Cienega Canyon Map

New Mexico Orienteers' Cienega Canyon Map is located in the Sandia Ranger District of the Cibola National Forest, on the east side of Sandia Crest. Driving distance from Albuquerque is about 15 miles (20 minutes).

This map has many different start locations, in three picnic areas: Doc Long Picnic Area, Sulphur Canyon Picnic Area, and Cienega Canyon Picnic Area. Elevation is 6800 feet (2070 meters) at Doc Long and Sulphur Canyon, 7600 feet (2320 meters) at Cienega Canyon.

A parking fee usually applies. Vehicles with 15 or more seats pay $10, other vehicles pay $3. At the picnic area entrance are boxes containing envelopes. Write requested information on an envelope, tear off stub, seal cash or check inside, put envelope in drop box slot, and display stub inside vehicle front windshield.

Driving directions

Sandia Ranger District is east of Albuquerque, on both sides of I-40. Our Cienega Canyon Map is north of I-40 and west of NM 14. All start locations are accessible only from NM 536, about 2 miles west of Sandia Park.

From I-40 at Tijeras take NM 14 north through Cedar Crest to Sandia Park. Turn west onto NM 536 at a very large sign for Sandia Ski and Sandia Crest. Watch the left (south and west) side of the road for National Forest signs and turnoffs: Sulphur Canyon and Cienega Canyon share a turnoff and the Doc Long turnoff is 500 meters beyond.

From northern New Mexico the best route usually will be I-25 South to I-40 East. Alternate routes, more direct but slower, include NM 14 from Santa Fe to Sandia Park, and NM 165 from Bernalillo over the mountain to NM 536. For maps showing these routes and area campgrounds, see Jerry Boyd's Doc Long notes.

For a detailed map of all start locations here, see Cienega Canyon start locations.

Safety

Safety bearing here is east. If you need to abandon your course, go east and you will come to a paved road. You must check in at the Finish so we know you are safe. If you do not check in, we will start searching for you then call 911 to request New Mexico Search and Rescue.

High altitude makes the air thin and dry, and thin dry air makes temperatures at night fall on average 30 degrees F. Dehydration is a concern always, so drink ample water. Many orienteers carry water on their course. If you get wet then hypothermia is a concern; try to stay dry, and bring a change of dry clothes to the meet.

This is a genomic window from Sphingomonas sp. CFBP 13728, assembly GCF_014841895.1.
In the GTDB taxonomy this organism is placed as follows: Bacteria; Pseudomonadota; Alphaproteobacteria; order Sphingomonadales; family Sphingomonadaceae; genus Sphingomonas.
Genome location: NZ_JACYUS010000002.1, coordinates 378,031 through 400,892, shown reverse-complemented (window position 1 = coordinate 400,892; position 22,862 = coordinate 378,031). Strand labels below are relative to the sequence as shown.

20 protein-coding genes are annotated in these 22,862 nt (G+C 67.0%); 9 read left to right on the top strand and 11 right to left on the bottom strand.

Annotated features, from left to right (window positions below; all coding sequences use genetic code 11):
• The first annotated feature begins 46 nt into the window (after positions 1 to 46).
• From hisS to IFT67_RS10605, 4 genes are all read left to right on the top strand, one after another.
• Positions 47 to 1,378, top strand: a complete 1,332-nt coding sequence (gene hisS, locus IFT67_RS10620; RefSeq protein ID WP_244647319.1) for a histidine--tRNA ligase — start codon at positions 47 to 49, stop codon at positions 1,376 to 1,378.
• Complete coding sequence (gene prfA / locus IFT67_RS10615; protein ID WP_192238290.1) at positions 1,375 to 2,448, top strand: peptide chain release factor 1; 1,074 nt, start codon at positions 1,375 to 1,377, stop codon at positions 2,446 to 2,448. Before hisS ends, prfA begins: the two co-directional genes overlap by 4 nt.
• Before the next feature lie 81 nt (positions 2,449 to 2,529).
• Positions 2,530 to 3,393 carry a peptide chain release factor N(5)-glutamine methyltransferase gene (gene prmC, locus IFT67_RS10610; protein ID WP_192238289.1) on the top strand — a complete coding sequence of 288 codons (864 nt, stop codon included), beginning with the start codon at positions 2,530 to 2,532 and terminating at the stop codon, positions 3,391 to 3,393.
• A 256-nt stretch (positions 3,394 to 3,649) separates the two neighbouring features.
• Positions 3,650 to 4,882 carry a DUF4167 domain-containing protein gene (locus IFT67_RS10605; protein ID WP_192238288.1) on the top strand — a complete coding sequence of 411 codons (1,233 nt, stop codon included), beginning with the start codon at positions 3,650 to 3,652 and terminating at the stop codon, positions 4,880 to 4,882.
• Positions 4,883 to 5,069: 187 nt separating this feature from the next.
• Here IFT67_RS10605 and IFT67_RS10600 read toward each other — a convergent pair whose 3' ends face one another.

Winter weather in New Mexico usually is mild and dry, but wise orienteers come prepared for bad weather. We recommend you carry with you a warm hat, a high calorie snack, and a large trash bag to use as an emergency wind barrier and rain poncho. Carry these in a fannypack or small backpack or weatherproof jacket with pockets. Have extra warm clothing in your vehicle, and avoid wearing cotton.

Hazard trees, meaning dying or dead standing trees, are common here now due to recent severe drought and outbreaks of bark beetles. Trees fall mostly on gusty windy days, usually preceded by loud popping and snapping sounds.

Black bears have been seen during orienteering meets here. Please read the Forest notice boards at the Picnic Area, and discard garbage only in the bear-proof garbage bins.

Local attractions

Panning for gold
From here it is a short drive to Sandia Crest and a spectacular overlook view to the west. See all of Albuquerque, the Rio Grande, volcanic flows of Petroglyph National Monument, volcanic cinder cones, and the high desert west of the city. A cafeteria at the overlook serves burgers, sandwiches, salads, nachos and the like.

Besides orienteering, the Sandia Ranger District offers many ways to have fun. You can even collect fossils and pan for gold.

Gas, food, lodging

The picnic areas, open for day use only, have vault toilets (no provision for washing hands) and picnic tables. The group areas have shelters. Except in winter, potable water is provided.

Restaurants are nearby in Sandia Park (fancy bistro, dinner only) and at Sandia Crest (tourist cafeteria); more restaurants are a little farther away in Cedar Crest. The nearest gas station is on NM 14 at the intersection of NM 536.

Map history

The first orienteering-type map here was made for an international championship in amateur radio direction finding (ARDF), a field sport related to orienteering. Circa 2005 NMO expanded and added detail to the ARDF map, and the NMO map is used for both orienteering and ARDF.

Meets held on this map
DateCoursesCompetitorsComments
2010.11.20 2 White, 4 Yellow, Orange, Green, Red 100+ expected
2009.07.25 White, Yellow, Green, Red 62 1 bear
2008.10.18
2008.08.02 Orange, Red, Radio 10
2008.06.21 White, Yellow, Orange, Green, Red, and Radio 15
2007.07.14 White, Yellow, 2 Orange, Green, and Red 40
2006.03.25 White, Yellow, and 2 Orange 22
2005.11.12 2- and 4-hour Rogaine (Score O) 72 best score 1,320 of 1,380

External links

Local weather forecast
Cibola National Forest
Sandia Ranger District
Recreation Sites
Recreational Prospecting (Gold Panning)